Attention FAE Customers:
Please be aware that NASBA credits are awarded based on whether the events are webcast or in-person, as well as on the number of CPE credits.
Please check the event registration page to see if NASBA credits are being awarded for the programs you select.

Want to save this page for later?


The Daily

FASB Releases New Rules on Scope Exceptions in Electricity Markets

Chris Gaetano
Published Date:
Aug 12, 2015
Row of lightbulbsThe Financial Accounting Standards Board (FASB) released a new update that aims to simplify the rules surrounding electricity contracts within nodal energy markets. Formally titled "Accounting Standards Update 2015-13—Derivatives and Hedging (Topic 815): Normal Purchases and Normal Sales Scope Exception for Certain Electricity Contracts within Nodal Energy Markets," the update was formally released on Aug. 10. 

Under the current rules, derivative contracts need to be recognized at fair value unless the contract qualifies for a scope exception, one of which is in the case of a contract that provides for the sale or purchase of something not a financial or derivative instrument that's expected to be used or sold in the normal course of business. While there are two sets of tests that can be used to determine whether this exception should be used, both say the good must be physically delivered. The FASB said that this raised questions over whether the purchase or sale of electricity in an interconnected grid with established price points at each hub location applies under this exception.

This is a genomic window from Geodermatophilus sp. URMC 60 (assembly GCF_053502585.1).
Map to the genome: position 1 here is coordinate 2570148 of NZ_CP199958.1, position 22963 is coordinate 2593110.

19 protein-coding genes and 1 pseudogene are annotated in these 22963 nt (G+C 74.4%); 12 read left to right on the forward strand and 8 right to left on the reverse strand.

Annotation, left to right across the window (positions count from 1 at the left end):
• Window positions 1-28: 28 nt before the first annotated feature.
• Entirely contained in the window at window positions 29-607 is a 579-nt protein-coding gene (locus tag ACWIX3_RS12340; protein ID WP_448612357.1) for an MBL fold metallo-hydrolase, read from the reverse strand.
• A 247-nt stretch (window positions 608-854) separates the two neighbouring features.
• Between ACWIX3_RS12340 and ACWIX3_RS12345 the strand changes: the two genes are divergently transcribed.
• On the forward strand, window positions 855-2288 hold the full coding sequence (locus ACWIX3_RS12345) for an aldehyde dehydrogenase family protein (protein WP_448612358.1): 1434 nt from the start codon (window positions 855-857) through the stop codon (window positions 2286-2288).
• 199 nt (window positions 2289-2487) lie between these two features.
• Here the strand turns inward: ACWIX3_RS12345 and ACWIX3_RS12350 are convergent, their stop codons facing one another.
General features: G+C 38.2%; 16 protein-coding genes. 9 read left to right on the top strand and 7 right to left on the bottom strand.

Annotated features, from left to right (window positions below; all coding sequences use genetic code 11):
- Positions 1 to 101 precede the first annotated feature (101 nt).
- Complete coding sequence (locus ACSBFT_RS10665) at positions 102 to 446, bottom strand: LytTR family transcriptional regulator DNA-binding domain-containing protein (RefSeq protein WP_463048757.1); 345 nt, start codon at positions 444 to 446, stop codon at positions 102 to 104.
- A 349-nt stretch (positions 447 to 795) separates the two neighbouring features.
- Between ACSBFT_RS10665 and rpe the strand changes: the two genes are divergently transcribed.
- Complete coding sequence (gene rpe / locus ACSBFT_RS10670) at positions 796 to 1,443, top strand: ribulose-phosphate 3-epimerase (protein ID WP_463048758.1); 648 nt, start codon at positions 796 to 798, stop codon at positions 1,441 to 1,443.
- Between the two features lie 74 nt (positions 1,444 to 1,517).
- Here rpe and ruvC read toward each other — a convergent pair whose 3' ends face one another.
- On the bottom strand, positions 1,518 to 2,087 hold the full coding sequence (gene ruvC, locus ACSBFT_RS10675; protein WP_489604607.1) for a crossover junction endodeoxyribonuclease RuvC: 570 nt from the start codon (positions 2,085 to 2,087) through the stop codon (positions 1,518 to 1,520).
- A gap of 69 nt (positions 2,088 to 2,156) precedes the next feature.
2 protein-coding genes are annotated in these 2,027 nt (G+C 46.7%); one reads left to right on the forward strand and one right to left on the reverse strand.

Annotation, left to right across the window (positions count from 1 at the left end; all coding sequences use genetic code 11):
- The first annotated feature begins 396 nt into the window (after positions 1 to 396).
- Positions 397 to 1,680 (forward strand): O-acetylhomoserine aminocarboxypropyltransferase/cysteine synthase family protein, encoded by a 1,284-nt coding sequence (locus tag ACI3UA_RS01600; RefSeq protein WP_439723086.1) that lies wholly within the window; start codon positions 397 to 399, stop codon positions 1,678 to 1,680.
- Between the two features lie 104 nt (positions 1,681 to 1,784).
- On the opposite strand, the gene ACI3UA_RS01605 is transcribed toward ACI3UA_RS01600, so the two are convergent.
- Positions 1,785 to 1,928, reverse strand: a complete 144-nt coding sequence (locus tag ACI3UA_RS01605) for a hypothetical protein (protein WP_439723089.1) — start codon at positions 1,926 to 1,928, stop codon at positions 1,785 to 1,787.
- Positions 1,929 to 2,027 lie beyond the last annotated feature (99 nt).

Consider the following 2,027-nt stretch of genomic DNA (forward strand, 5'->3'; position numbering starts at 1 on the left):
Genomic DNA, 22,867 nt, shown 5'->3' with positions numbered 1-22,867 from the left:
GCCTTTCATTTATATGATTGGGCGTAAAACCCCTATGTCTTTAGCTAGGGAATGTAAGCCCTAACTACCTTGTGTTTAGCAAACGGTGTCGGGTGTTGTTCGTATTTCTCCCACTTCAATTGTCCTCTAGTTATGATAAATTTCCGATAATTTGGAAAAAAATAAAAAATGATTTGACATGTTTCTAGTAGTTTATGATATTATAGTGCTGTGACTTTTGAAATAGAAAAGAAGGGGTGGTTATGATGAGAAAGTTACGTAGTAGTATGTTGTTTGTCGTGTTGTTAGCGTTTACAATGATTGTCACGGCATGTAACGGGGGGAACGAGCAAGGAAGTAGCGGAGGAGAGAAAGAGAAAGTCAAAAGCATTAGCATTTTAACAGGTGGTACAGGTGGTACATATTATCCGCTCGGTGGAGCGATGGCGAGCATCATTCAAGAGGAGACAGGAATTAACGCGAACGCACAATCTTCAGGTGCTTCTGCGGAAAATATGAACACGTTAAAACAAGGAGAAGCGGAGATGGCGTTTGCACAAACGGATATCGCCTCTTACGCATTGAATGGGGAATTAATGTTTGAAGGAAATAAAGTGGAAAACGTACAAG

In response, the update says that the delivery of electricity can meet the physical delivery requirement, and thus qualify for the exception, even in situations where the legal title to the electricity is transferred to an independent system operator within this grid during transmission. 

The FASB said "the amendments in the Update are effective upon issuance and should be applied prospectively. Therefore, an entity will have the ability to designate on or after the date of issuance any qualifying contracts as normal purchases or normal sales."